Martha Marcy May Marlene
Sean Durkin’s Sundance hit has been generating Oscar buzz, pretty much since its first screening, for leading lady Elizabeth Olsen (who is, for the time anyway, not quite as well known as her sisters. They’re twins). Based on this short trailer, we don’t know much about the movie — other than that it looks strange, and creepy, and unsettling, and we want to see it.
This acclaimed SXSW favorite from writer/director Andrew Haigh appears, from this teaser, to be just as warm, intimate, and matter-of-fact as advance word has suggested. The lead performances (by newcomers Tom Cullen and Chris New) are naturalistic; the cinematography, while handsome, appears to match their low-key, low-fi approach. Mark us down for this one.
Roman Polanski is at the helm of this adaptation of Yasmina Reza’s award-winning play God of Carnage, and while we’re not sure why didn’t use any of the Broadway production’s movie-friendly cast (James Gandolfini, Jeff Daniels, Marcia Gay Harden, Hope Davis), the ensemble of Jodie Foster, Kate Winslet, Christoph Waltz, and John C. Reilly is nothing to sneeze at. And unlike the blunt four-person drama it closely resembles (Who’s Afraid of Virginia Woolf), Polanski appears to have resisted the temptation to “open up” the play, instead placing his characters in the production’s single location and squeezing it like a vice. Good cast, good script, good director. We’re all in.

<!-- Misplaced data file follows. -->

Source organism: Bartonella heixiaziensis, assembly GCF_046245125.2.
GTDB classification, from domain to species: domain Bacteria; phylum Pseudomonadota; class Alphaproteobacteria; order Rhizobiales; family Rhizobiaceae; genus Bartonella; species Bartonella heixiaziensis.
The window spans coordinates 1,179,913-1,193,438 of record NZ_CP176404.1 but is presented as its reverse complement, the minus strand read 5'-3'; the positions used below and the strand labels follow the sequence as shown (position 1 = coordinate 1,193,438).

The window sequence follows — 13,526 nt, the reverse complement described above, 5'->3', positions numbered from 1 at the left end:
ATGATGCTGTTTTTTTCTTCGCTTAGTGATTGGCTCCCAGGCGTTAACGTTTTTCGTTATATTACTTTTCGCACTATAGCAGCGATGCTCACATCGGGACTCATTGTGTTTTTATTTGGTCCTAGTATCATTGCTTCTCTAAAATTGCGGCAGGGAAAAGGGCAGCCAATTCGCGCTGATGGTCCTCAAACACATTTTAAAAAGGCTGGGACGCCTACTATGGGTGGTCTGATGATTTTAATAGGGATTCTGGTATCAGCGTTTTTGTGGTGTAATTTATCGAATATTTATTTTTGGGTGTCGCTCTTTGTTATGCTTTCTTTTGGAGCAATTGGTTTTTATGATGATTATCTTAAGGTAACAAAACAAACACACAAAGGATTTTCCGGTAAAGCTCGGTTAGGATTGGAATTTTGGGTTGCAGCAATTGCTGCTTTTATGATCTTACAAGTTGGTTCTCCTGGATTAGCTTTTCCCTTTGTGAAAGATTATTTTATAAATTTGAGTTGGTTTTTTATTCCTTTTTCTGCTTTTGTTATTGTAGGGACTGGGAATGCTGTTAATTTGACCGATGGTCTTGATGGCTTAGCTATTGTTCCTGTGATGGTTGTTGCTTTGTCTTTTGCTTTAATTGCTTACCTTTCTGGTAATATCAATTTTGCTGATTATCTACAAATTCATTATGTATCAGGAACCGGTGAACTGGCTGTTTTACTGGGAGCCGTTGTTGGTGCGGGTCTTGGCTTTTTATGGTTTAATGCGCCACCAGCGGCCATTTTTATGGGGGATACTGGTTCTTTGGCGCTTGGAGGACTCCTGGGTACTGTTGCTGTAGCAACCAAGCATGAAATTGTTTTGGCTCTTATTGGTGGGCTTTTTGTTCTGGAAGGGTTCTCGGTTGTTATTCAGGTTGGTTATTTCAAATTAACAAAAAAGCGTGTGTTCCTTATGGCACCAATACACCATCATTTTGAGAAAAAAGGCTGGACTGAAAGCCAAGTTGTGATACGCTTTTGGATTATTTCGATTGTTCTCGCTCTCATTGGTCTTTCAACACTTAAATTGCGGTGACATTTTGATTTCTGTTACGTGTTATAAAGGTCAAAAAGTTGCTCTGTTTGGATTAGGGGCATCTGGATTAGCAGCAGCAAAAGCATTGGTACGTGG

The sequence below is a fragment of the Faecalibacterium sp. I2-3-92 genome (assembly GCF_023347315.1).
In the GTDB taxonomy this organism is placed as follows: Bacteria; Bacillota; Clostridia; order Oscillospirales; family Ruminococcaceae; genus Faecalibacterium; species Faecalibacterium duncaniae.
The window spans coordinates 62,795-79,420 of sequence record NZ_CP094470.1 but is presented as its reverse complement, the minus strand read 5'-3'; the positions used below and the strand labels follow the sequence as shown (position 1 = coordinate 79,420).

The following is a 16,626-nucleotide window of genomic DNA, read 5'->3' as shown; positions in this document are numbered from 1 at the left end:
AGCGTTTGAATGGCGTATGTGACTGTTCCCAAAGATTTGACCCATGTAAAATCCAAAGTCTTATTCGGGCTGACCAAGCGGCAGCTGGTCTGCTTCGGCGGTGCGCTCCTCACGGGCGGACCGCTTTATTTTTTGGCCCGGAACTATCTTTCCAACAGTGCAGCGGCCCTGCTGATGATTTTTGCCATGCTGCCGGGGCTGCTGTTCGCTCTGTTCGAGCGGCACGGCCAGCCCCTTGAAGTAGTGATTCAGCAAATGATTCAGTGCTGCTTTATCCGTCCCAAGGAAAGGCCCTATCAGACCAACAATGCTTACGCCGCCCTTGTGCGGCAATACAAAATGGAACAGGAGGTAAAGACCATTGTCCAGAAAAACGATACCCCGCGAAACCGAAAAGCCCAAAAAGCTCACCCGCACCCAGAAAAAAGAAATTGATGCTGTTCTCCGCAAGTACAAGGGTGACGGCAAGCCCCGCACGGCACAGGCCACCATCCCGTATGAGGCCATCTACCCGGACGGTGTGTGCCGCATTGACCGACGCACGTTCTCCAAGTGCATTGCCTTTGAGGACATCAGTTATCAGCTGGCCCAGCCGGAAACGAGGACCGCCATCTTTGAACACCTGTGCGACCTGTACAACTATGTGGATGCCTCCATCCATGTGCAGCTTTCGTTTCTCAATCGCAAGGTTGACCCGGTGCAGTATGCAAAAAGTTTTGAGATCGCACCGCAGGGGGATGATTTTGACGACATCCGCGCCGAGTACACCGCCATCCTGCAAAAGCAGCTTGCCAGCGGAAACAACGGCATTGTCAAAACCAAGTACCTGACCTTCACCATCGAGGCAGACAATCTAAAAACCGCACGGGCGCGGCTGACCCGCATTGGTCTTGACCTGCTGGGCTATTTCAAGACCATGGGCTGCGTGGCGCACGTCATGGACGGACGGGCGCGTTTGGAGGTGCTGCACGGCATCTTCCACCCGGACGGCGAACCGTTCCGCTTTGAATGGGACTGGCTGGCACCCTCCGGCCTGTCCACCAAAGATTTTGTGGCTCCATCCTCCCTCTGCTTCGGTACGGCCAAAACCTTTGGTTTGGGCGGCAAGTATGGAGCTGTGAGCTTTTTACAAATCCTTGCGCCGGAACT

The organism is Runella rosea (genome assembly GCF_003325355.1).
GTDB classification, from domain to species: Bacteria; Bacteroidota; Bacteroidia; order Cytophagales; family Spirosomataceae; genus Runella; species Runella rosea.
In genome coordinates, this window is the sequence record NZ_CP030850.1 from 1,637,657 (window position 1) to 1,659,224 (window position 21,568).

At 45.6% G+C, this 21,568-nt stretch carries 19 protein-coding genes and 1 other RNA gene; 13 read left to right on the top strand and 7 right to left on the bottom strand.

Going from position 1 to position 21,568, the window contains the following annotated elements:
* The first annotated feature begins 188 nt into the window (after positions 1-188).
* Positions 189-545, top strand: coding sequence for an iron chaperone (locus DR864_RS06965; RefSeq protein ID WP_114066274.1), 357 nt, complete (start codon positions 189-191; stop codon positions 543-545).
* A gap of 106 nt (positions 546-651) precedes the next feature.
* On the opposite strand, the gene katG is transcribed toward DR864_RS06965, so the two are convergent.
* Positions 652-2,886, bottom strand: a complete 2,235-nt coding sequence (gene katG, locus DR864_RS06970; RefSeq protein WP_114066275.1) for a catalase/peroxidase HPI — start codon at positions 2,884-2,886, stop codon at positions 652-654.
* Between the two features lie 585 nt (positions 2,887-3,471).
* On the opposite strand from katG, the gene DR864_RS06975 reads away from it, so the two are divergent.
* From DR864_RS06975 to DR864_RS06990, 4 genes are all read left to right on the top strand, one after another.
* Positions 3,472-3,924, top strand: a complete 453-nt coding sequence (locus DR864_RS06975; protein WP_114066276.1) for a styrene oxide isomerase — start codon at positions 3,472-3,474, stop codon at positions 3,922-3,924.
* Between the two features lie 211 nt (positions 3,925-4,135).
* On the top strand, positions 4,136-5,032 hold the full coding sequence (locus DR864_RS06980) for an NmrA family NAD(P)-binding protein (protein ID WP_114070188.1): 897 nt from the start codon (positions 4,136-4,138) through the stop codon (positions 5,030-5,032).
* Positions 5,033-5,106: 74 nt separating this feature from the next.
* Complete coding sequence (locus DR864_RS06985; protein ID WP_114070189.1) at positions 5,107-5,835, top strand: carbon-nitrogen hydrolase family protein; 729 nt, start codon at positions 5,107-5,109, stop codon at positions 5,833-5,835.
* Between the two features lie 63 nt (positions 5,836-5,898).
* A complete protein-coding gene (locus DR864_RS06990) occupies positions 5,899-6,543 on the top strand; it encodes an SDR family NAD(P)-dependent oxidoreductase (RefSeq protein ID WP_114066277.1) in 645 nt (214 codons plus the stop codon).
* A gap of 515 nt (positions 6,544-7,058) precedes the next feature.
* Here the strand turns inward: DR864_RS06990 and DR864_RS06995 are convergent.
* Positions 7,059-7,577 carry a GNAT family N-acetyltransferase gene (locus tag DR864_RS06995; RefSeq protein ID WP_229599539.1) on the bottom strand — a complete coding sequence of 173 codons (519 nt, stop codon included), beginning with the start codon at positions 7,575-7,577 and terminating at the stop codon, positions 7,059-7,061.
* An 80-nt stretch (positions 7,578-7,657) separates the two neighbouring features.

George Harrison: Living in the Material World
We’ve been excited about Martin Scorsese’s Harrison documentary since it was first announced, for about a thousand reasons: we love George, we love the Beatles, we love Scorsese, and his Bob Dylan documentary No Direction Home is one of the best music docs of all time, period. Now we’re getting our first peek at the picture (airing in HBO in October — in two parts, like the Dylan film) and we’re positively ecstatic about the treasure trove of archival footage and new interviews it seems to promise. And the music cues, while fairly obvious, are astonishingly effective; if you don’t get goosebumps when “While My Guitar Gently Weeps” hits, well then, you haven’t got a pulse.
No, the Weinstein Company isn’t just being artsy with this dialogue-free trailer; Michel Hazanavicius’s melodrama is an honest to God black and white silent movie, a period valentine to the Hollywood of the 1920s. It’s a conceit that’s rarely been attempted in the modern era (Mel Brooks did Silent Movie back in ’76, and Charles Lane made the low-budget Sidewalk Stories in ’89, though both films were modern stories told via silent movie methods), and this trailer has got us all a-flutter at the notion; if the final product is half as jazzy, evocative, and fun as the teaser, we’re in for a real treat.